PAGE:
- have a history of heart disease or stroke
- have untreated high blood pressure – your blood pressure will need to be controlled before you can start HRT
- have liver disease
- are pregnant or breastfeeding
In these circumstances, a different type of medication may be prescribed to help manage your menopausal symptoms.
Side effects of HRT
Both hormones used in hormone replacement therapy (HRT), oestrogen and progestogen, have side effects.
Side effects usually improve over time, so it's best to try the treatment plan you have been prescribed for at least 3 months.
If side effects continue after this time, see your GP so your treatment plan can be reviewed.
Hormones used in HRT can have associated side effects, including:
- fluid retention
- breast tenderness or swelling
- vaginal bleeding
If side effects persist, your GP may recommend an alternative treatment plan.
Many women believe taking HRT will make them put on weight, but there is no evidence that this is the case.
You may gain some weight during the menopause, but this often happens whether you take HRT or not.
Exercising regularly and eating a healthy diet can help you to maintain a healthy weight.
Understanding the benefits and risks
Recent findings show that although not completely risk-free, HRT remains the most effective solution for helping with symptoms of menopause and is also effective for the prevention of osteoporosis. It may also provide protection against heart disease.
When deciding whether to have hormone replacement therapy (HRT), it is also important to understand the risks.
You may have heard about a link between breast cancer and HRT. Guidelines from the National Institute for Health and Care Excellence (NICE) say that HRT is effective and recommend that it should be offered to women with menopausal symptoms.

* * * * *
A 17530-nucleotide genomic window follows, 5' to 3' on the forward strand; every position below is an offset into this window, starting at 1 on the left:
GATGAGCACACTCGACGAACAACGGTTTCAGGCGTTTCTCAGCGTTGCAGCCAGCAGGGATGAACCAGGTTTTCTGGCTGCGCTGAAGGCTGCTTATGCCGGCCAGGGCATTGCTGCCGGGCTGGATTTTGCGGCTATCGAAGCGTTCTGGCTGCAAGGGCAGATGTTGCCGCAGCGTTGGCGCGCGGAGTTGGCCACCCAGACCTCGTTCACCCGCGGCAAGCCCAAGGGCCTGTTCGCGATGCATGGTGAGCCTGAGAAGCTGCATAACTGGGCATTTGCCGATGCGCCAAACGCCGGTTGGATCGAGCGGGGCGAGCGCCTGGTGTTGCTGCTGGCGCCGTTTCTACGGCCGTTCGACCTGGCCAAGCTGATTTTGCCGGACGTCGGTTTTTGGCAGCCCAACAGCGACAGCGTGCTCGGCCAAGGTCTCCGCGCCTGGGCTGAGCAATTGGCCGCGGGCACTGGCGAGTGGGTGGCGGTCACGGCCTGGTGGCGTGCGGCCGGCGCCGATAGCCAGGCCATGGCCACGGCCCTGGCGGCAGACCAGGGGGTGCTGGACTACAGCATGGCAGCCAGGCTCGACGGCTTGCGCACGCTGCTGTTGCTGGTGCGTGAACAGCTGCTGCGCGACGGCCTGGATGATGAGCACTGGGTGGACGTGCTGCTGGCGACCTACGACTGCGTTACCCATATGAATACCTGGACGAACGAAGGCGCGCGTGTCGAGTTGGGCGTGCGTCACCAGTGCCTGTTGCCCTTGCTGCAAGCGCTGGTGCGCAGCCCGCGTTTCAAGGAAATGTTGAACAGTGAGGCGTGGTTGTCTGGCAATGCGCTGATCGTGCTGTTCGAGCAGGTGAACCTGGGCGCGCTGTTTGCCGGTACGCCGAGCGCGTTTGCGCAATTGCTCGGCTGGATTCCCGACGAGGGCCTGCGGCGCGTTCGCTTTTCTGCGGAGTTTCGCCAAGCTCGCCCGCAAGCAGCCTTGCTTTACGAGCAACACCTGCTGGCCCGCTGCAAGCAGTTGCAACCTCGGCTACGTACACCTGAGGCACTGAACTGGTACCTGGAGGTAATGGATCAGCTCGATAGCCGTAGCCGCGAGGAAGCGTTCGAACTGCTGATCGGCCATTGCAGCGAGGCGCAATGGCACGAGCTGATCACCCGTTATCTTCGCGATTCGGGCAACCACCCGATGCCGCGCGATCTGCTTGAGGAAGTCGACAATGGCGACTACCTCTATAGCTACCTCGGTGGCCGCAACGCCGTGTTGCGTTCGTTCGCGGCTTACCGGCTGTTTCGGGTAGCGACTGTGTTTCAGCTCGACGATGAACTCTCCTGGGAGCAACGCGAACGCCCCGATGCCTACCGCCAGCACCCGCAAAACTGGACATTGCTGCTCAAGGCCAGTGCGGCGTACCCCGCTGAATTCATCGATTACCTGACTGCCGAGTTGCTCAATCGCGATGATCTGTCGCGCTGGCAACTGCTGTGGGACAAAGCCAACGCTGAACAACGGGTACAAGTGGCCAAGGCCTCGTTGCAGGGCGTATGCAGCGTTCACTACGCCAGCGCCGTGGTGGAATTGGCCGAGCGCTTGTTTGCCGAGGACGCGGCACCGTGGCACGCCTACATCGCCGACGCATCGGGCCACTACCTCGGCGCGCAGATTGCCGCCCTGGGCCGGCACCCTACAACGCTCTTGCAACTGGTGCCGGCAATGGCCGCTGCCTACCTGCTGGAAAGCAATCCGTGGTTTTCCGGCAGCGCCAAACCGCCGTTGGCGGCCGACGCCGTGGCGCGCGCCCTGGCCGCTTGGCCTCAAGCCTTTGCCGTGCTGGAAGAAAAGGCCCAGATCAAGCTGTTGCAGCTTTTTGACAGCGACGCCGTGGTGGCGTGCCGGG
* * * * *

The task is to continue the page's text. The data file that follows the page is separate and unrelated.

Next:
If you would like to start HRT, it is a good idea to have an initial discussion with your GP or practice nurse at your local primary care practice. They can discuss the risks and benefits with you, so you can decide what is right for you.
Every woman experiences the menopause differently, so there is no way of knowing how long symptoms will last and so how long HRT will need to be taken. Some women who have continued symptoms into the longer term, may need to keep taking HRT to help with symptoms and good quality of life.
Further information about the benefits and risks of HRT
When to stop taking HRT
Most women are able to stop taking HRT after their menopausal symptoms finish, which is usually two to five years after they start (but in some cases this can be longer).
Gradually decreasing your HRT dose is usually recommended, rather than stopping suddenly. You may find that your menopausal symptoms come back after you stop HRT, but these should pass within a few months.
Non-urgent advice: Speak to your GP if:
- you have symptoms that persist for several months after you stop HRT
- you have particularly severe symptoms
Treatment may need to be restarted, usually at a lower dose.
After you have stopped HRT, you may still need help to manage vaginal dryness and to prevent osteoporosis. Read about the best ways to prevent osteoporosis.
Cream, lubricants and local oestrogen preparations are available for vaginal dryness and discomfort. You don't need to suffer from vaginal dryness and discomfort without treatment.
Alternatives to HRT
If you decide that you do not wish to take HRT, there are a number of alternative treatments to manage your menopause symptoms.
03 November 2022